She got that nasty woman's disease.

by Jess81 2008-10-10 12:14PM | 0 recs
Re: Chilling commentary on the Web this morning

Ha!  And Palin says Obama will denigrate the prestige of the office, that we should elect someone who incites mobs to hate and potential violence against another U.S. Senator into this prestigious position.  

by KLRinLA 2008-10-10 02:50PM | 0 recs
Re: Chilling commentary

I'm not worried about Obama and his family. I've seen first hand that it's a world class security organization. I DO worry about the press travelling with Palin. She often goes into the deepest darkest parts of the country that's filled with fear and loathing. And I am afraid she is going to whip them up into such a frezy that they will attack the press who have no bodyguards.

On another note, the public now gets to see the worst elements of the American right wing that we've seen for years on the internet. Not pretty, huh?

by RandyMI 2008-10-10 08:48AM | 0 recs
Re: Chilling commentary

By the way, it's not just racial. Let's not forget the seething hatred the Right had towards Hillary for so many years ("How are you going to beat that bitch"), and the Black Helicopter folks would be just as fired up.

by RandyMI 2008-10-10 08:53AM | 0 recs
Agreed but....

Yes, they would be saying awful stuff if Hillary was the top of the ticket...

But, there is almost no deeper ingrained hatred than racial hatred.

It's the fuel for the small fire that turns this into an inferno, it takes palpable anger and turns into a blinding rage....

Watch that tape again of the Palin supporters, Yes, these people would be hateful towards Senator Clinton, but this seems deeper.

They would hate Senator Clinton for what they think she stands for.

They hate Barack Obama beyond what he stands for, they hate him for who, for what he is: A black man.

by WashStateBlue 2008-10-10 09:02AM | 0 recs
They are several folks who hate HRC because

she was deemed to be a feminist, powerful woman...

by louisprandtl 2008-10-10 09:12AM | 0 recs
Re: They are several folks who hate HRC because

Oh, I am not saying there is not rabid insane misoginy out there, to be sure.

And, a lot of the folks that hated her was because of her stance as a powerful woman.

Yet, they seem comforable with Palin?

But, mostly, I think that was mixed with the legendary Clinton was personal.

This is generic, these people hate ALL black people, they hate seeing a black person (or any person of color) in any position of power?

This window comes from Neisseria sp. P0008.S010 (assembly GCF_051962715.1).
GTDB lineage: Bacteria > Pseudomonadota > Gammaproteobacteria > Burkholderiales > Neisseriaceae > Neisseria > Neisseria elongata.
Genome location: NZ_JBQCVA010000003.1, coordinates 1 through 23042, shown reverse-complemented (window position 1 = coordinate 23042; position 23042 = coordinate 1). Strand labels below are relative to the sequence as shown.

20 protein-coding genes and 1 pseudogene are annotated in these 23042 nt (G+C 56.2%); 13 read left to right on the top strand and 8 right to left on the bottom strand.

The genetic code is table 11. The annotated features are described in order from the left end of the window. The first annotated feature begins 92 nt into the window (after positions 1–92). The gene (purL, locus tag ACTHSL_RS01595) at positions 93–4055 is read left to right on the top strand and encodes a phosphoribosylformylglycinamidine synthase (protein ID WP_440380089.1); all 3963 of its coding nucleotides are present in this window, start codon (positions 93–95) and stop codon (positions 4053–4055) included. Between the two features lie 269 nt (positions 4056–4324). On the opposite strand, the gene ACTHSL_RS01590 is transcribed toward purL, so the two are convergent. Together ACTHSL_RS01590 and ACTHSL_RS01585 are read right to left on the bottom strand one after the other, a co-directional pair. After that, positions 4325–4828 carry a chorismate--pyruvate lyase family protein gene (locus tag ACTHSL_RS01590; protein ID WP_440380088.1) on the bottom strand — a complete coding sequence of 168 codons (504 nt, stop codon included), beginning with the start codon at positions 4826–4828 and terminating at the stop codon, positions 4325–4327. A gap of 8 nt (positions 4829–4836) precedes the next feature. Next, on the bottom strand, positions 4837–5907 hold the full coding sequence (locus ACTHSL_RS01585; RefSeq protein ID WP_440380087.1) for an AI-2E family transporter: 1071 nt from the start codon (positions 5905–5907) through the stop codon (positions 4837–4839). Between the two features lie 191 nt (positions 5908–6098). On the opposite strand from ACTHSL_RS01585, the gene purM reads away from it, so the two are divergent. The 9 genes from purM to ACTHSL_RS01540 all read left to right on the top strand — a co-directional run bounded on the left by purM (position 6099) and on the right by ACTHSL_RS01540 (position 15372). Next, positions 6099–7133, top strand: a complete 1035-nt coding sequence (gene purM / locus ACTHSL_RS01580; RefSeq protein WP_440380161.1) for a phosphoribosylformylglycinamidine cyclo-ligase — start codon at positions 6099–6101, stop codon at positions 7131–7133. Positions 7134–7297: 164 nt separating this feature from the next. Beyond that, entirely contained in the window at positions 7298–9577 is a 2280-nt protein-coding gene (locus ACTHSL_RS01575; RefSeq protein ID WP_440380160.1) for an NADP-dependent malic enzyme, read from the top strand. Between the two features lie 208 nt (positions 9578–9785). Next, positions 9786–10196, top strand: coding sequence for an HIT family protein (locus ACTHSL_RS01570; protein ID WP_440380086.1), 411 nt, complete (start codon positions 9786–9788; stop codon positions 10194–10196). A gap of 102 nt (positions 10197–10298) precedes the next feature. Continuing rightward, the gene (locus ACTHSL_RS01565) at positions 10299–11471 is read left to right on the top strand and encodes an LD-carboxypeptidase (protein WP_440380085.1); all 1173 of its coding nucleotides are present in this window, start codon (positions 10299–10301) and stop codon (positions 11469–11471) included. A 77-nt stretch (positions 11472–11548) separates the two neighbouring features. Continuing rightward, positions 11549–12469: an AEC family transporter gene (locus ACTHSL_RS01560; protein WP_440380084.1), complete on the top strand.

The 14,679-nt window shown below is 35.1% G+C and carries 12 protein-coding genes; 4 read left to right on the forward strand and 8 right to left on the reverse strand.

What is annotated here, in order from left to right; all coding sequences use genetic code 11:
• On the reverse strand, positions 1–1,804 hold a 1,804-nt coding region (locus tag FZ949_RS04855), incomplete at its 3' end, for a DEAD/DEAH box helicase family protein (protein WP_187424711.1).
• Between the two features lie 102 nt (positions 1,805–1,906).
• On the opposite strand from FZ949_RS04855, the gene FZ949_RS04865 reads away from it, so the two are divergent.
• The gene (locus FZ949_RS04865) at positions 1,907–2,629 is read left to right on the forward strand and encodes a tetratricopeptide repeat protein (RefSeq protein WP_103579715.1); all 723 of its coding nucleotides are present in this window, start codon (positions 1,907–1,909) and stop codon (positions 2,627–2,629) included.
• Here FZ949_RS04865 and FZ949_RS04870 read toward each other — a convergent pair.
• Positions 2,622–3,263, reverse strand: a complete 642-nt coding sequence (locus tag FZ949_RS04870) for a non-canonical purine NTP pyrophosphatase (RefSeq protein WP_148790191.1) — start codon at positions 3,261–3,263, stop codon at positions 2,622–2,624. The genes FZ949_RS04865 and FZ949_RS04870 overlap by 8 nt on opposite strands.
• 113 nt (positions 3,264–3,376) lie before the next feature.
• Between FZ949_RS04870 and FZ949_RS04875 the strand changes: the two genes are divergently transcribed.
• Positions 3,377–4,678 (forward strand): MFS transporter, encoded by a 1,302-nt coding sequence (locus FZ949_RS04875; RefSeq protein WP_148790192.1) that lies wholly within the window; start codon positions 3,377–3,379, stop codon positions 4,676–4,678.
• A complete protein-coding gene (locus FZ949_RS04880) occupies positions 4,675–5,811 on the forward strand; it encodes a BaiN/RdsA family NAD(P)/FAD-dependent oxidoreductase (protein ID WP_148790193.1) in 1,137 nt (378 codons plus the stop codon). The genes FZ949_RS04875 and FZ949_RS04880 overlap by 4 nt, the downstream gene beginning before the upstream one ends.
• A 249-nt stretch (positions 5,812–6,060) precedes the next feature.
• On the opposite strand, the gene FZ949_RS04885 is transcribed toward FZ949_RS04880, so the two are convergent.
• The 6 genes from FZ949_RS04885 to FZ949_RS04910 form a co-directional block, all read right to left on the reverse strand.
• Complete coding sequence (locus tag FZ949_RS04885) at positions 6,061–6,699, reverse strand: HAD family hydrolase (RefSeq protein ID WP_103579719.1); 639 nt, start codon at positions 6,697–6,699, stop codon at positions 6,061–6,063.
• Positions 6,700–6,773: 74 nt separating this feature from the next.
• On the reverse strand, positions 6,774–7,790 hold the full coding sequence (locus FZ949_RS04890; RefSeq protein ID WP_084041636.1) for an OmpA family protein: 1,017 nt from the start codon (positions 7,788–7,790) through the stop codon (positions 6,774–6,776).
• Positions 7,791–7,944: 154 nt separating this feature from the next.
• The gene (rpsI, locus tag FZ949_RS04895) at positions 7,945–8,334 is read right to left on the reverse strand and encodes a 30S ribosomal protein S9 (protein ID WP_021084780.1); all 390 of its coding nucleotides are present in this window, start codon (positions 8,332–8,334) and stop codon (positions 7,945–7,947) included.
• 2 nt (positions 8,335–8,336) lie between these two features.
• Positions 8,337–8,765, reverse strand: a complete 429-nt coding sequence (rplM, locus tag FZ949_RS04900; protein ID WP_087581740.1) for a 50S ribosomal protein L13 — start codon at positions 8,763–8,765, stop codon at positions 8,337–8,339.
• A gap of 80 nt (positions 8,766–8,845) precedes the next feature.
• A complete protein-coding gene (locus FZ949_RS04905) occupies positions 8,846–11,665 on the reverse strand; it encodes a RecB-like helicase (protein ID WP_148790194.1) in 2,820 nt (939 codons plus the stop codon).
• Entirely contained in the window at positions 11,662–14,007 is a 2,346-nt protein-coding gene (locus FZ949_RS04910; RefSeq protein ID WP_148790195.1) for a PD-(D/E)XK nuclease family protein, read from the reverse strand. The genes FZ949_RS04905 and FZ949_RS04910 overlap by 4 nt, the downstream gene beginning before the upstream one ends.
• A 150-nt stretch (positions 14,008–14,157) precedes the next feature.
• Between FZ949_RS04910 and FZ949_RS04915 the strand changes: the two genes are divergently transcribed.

Maybe I'm wrong, but I think they would not be running a whisper campaign because Hillary was a woman, just she was THAT Women....

But, again, point well taken.

by WashStateBlue 2008-10-10 09:22AM | 0 recs
And I want to make sure that you also know

that I do agree with your contention on the racial hatred aspect.

by louisprandtl 2008-10-10 10:51AM | 0 recs
I cannot count how many African Americans

that I've talked to, told me about their apprehensions if Obama is elected. Even last week, a young educated MBA grad with mixed heritage(African American and Scottish), repeated the same apprehension about a Kennedy redux. Their confidence in this country is pretty low, fully justified given this country's history. And McCain/Palin are doing everything to play to the fears of the white rightwing crowd....

by louisprandtl 2008-10-10 09:18AM | 0 recs
Re: I cannot count how many African Americans

I hear what you're saying.  Yet back in 1992 several members of my church where I lived at the time stated confidently that someone would shoot President Clinton (note - not that they wanted him dead, they just had heard so much anger towards him).  Thankfully they were wrong then, and I can only hope and pray that these fears are wrong now.

However, if Senator McCain doesn't very soon start publically denouncing the shouts of "terrorist", "kill him", and "string him up" he will have totally dishonored himself, his country, and the uniform he once wore.

by LanceS 2008-10-10 10:00AM | 0 recs
Anybody who associates him/

herself with that type of crowd had already debased himself...

You're right about the fear and the hearsay aspect of it.

by louisprandtl 2008-10-10 10:55AM | 0 recs
Mindless menace

All the historical resonances this year inspire fear and hope and expectation in me. I have been thinking about Bobby Kennedy a lot this year.

Too often we honor swagger and bluster and wielders of force; too often we excuse those who are willing to build their own lives on the shattered dreams of others. Some Americans who preach non-violence abroad fail to practice it here at home. Some who accuse others of inciting riots have by their own conduct invited them.